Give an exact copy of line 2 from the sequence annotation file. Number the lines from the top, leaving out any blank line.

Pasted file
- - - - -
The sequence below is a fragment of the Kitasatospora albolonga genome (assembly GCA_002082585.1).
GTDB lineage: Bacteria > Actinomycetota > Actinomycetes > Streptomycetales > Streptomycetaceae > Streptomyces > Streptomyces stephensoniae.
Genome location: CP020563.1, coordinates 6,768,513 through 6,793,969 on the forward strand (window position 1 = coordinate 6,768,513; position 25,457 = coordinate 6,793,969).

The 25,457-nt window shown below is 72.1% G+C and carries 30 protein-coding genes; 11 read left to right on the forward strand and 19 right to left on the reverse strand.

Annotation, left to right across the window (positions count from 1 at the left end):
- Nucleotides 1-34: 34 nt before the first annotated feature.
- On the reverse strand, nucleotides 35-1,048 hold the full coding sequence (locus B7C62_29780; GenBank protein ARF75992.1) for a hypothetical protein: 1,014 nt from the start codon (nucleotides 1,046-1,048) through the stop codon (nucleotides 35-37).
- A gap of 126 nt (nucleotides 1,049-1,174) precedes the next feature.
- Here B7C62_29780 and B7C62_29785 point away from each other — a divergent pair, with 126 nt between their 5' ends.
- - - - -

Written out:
GTDB lineage: Bacteria > Actinomycetota > Actinomycetes > Streptomycetales > Streptomycetaceae > Streptomyces > Streptomyces stephensoniae.